BONN -- Five years ago, young West Germans were best known abroad for marching in disarmament rallies.

Today, maverick pilot Mathias Rust has joined tennis star and fellow 19-year-old Boris Becker in winning attention for the rise of West Germany's own "me generation," pollsters and commentators say.

Becker's determined play and tremendous commercial success have led him to be acclaimed as the hero of West German yuppies. Now Rust has won instant fame for another kind of individual achievement by piloting a single-propeller plane through Soviet air defenses to the walls of the Kremlin.

Theo Sommer, editor of the respected weekly Die Zeit, drew the parallel this week in a lead article. Noting that Rust had chatted "calmly" and "modestly" with astonished passers-by on Red Square after his landing, Sommer wrote that Rust was "just himself: proud of his own achievement, crazy about his thing, flying; a symbol of the young generation no less than Boris Becker."

Jochen Hansen, a senior analyst for the Allensbach polling institute, said in a telephone interview that Rust and Becker were popular here because they had "challenged the world."

Germans, sensitive about their international reputation because of Hitler's legacy, take special pride in countrymen who win international recognition, he said. "Anyone who is seen in other countries as being successful is regarded very favorably here," Hansen said.

Young West Germans, like their American counterparts, have gradually shied away from political activism and concentrated more on their careers and personal lives in recent years, according to pollsters and other analysts.

Leaders of the pacifist-ecologist Greens Party, the self-described heirs of the counterculture that sprang up in the late 1960s and early 1970s, have noted that they draw less support from West Germans under the age of 25 than among those aged 25 to 40.

The mass-circulation tabloid Bild this week described youths' top interests as "necking, earning and chic things."

But as representatives of this trend, Rust and Becker also share a vulnerability to the accusation that they are self-centered.

Becker's star has been tarnished a bit since he was hailed as a national hero two years ago for becoming the youngest player, and first German, to win the Wimbledon men's tennis championship.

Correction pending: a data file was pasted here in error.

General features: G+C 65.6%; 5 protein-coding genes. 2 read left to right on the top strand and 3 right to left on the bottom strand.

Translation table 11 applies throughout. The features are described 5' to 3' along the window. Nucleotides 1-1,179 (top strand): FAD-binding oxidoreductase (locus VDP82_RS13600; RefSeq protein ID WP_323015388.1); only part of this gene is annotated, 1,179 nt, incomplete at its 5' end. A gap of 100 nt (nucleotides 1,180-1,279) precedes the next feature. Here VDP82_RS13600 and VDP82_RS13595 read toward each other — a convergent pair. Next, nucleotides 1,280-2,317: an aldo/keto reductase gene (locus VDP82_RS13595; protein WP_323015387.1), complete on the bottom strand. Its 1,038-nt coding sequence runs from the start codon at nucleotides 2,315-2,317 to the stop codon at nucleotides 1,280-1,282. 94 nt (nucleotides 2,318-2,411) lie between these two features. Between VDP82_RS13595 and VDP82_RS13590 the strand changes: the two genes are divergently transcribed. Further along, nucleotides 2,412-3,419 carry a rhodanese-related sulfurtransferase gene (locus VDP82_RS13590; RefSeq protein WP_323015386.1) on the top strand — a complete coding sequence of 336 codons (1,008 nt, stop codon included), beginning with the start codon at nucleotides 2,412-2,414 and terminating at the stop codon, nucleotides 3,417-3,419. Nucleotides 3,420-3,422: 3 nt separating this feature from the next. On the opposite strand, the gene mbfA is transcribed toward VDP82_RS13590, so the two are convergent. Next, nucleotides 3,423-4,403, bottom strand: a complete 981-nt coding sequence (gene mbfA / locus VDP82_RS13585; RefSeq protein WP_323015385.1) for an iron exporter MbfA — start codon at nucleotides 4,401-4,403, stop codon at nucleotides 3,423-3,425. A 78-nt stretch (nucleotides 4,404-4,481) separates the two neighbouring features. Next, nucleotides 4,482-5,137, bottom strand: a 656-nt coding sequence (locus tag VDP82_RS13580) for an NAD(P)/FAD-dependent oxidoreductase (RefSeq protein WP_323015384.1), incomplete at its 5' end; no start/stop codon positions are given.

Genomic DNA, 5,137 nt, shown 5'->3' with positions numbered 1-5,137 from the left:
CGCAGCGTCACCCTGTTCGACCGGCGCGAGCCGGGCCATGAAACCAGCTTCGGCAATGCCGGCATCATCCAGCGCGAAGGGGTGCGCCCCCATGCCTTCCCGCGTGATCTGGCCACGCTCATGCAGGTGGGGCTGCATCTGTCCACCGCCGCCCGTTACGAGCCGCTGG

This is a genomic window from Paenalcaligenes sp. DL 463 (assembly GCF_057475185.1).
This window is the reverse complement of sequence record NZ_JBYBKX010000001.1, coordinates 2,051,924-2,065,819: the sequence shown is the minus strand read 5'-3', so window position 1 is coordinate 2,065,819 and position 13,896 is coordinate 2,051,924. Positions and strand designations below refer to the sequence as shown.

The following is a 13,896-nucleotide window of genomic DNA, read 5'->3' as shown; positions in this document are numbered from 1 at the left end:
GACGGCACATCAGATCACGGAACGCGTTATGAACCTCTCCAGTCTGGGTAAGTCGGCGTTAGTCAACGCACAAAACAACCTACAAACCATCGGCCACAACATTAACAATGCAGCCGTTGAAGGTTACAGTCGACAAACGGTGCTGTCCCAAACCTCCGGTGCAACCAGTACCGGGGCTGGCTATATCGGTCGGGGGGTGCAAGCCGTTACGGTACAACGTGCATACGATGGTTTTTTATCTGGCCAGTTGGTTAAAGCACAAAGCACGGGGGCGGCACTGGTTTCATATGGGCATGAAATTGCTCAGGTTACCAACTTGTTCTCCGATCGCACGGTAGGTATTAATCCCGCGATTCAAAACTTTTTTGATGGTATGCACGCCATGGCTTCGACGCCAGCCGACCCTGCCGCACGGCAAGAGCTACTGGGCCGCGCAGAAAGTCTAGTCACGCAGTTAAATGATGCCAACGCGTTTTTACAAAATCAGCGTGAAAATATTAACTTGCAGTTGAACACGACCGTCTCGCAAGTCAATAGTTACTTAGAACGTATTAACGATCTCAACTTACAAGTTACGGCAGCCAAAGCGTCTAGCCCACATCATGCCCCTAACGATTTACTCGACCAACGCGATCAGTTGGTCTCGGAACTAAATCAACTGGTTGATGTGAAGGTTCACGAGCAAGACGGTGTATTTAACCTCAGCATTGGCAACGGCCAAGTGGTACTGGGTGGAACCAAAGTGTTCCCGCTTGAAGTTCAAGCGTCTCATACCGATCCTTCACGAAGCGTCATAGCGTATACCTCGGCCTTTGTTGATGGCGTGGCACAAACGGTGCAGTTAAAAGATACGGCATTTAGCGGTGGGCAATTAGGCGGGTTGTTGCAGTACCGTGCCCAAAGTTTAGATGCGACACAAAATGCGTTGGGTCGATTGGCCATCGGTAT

Boris, as he is universally known here, has drawn criticism for transferring his residence to Monaco to avoid paying West Germany's steep taxes. Deputies of the left-of-center Social Democratic Party protested his move in parliament.

In the week since Rust made his dramatic flight, the West German government and public, presumably the older set, have had sober second thoughts about it.

After reveling in his success and chortling over the Kremlin's embarrassment, officials and commentators have expressed fears that Soviet-West German relations may suffer from what initially seemed to be a harmless prank. The mood has shifted in part because Soviet officials have suggested that Rust, now imprisoned in Moscow, could face a jail sentence of up to 10 years.

Chief government spokesman Friedhelm Ost urged reporters yesterday to treat the Rust case "seriously." The Foreign Ministry said that Rust's "foolhardy action" could have "extremely unfortunate consequences for himself and for political developments."

Rumors, originating mostly in dark hints from Soviet officials, have swirled that Rust planned the flight with the cooperation of commercial sponsors in hope of cashing in later through product endorsements. There is no evidence of such planning on Rust's part. The theory gained some publicity, however, when his family sold exclusive rights to its side of the story to the weekly magazine Stern for a price reportedly between $16,650 and $33,300.